The government’s theory of damages in FCA cases involving “tainted claims” continues to prevail, however, in matters typically involving healthcare providers. In FCA cases involving tainted claims, the government has argued that claims are tainted and should be included in damages calculations because had the government known of the taint (conduct or misrepresentations), it would not have paid the claims. Many courts have agreed and held that because of the taint, the government did not receive the value it bargained for as a result of the false claims, and would not have paid the claims had it known. If so, the tainted claims are totaled and used to calculate the resulting damages to be trebled and to which the FCA penalty attaches.
The inconsistency in the damages theories may be best reflected by comparing the Seventh Circuit’s ruling in Anchor Mortgage with its earlier decision in U.S. v. Rogan, 517 F.3d 449 (7th Cir. 2008). In Rogan, the Seventh Circuit agreed that government’s FCA damages calculations resulting from violations of the AKS and Stark consisted of the total amount paid because had the government known about the asserted conduct, it would not have paid the claims at all. Under the government’s theory of damages like that asserted in Rogan, the ensuing damages to the government need not stem from any unnecessary, inadequate or worthless service. For example, in Rogan, where there was FCA liability as a result of the payment of kickbacks, the court stated that “[n]or do we think it important that most of the patients for which claims were submitted received some medical care – perhaps all the care reflected in the claim forms… [W]hen the conditions are not satisfied, nothing is due.” Id. at 453. Rather, because of the defendant’s conduct, the government could not have received the value it had paid to the defendant, and asserted damages as the entirety of the claims paid.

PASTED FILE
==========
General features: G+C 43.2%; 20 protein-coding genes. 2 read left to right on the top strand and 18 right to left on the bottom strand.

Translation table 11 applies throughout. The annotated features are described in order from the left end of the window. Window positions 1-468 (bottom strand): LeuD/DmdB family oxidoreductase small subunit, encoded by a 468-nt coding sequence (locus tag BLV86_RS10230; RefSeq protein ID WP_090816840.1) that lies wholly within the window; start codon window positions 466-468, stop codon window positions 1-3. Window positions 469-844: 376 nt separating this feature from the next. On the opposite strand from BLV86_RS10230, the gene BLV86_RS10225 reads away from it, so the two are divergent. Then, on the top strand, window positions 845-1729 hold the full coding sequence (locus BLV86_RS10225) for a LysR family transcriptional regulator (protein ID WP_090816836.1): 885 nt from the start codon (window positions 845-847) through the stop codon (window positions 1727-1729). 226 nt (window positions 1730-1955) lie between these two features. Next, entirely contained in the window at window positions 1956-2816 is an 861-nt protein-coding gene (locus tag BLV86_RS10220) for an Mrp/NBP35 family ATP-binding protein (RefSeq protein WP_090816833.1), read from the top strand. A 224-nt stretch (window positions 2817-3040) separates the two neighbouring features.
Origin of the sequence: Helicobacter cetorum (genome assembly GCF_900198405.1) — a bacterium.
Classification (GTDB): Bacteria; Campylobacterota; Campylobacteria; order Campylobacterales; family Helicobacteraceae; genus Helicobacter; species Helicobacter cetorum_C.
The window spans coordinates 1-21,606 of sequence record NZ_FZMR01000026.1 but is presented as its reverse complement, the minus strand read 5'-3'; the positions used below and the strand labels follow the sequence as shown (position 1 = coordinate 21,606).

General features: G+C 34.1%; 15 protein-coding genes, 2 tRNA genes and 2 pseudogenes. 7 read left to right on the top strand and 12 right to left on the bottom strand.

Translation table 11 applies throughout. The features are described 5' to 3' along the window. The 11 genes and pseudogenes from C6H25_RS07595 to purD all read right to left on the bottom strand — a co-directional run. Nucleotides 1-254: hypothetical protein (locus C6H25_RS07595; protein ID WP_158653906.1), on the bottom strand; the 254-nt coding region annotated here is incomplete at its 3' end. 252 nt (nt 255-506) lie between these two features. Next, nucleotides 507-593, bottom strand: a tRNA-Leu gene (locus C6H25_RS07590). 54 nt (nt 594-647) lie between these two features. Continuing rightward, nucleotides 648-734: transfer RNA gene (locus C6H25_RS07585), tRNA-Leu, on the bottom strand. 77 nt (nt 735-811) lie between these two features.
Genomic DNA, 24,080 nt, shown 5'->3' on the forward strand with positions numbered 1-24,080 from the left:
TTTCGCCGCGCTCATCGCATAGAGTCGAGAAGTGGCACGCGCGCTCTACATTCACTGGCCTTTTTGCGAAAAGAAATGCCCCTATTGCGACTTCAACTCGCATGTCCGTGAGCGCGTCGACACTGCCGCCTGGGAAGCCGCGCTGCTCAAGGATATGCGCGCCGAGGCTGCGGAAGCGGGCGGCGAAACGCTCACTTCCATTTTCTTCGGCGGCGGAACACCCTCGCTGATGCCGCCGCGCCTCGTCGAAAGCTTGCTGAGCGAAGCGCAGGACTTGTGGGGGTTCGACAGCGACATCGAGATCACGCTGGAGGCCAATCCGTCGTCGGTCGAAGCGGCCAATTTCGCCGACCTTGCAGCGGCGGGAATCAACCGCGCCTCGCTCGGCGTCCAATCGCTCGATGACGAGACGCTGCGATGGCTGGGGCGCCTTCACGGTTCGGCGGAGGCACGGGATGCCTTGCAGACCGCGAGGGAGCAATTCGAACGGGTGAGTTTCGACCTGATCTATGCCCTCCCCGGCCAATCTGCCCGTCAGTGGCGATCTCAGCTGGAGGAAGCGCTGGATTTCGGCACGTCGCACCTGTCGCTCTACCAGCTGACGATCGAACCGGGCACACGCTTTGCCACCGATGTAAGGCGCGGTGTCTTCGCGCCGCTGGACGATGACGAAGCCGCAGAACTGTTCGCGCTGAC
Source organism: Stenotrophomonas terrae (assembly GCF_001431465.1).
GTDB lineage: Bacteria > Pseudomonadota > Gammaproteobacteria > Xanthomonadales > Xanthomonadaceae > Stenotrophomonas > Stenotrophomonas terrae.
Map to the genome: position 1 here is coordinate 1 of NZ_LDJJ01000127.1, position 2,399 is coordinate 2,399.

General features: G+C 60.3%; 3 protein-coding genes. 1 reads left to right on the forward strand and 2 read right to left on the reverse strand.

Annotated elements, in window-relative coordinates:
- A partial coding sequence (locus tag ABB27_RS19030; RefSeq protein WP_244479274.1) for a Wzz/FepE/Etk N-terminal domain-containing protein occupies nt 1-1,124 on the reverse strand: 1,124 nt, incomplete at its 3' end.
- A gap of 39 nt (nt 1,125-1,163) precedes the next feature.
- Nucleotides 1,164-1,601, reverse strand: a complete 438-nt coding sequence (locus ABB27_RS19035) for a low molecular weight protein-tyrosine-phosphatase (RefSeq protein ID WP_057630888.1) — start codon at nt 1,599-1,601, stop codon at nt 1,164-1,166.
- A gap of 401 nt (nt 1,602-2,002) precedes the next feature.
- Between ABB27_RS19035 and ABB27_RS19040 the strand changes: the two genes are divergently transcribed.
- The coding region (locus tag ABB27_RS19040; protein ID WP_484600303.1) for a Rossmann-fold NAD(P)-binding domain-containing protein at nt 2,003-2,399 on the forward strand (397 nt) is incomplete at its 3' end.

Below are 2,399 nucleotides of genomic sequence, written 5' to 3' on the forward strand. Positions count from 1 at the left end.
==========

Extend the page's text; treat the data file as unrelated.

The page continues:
Recent cases continue this theory of recovery under the FCA, and FCA cases and settlements reflect this position as the government’s predominate view. For example, DOJ announced that it had settled its $237 million dollar judgment against Tuomey Healthcare System resulting from a jury trial, in exchange for the payment of $72.4 million by the hospital. The case involved what DOJ referred to as “sweetheart deals” between the hospitals and physicians, and involved more than 21,000 false claims for which penalties were applied. There was no dispute that the services represented by the claims were otherwise properly provided.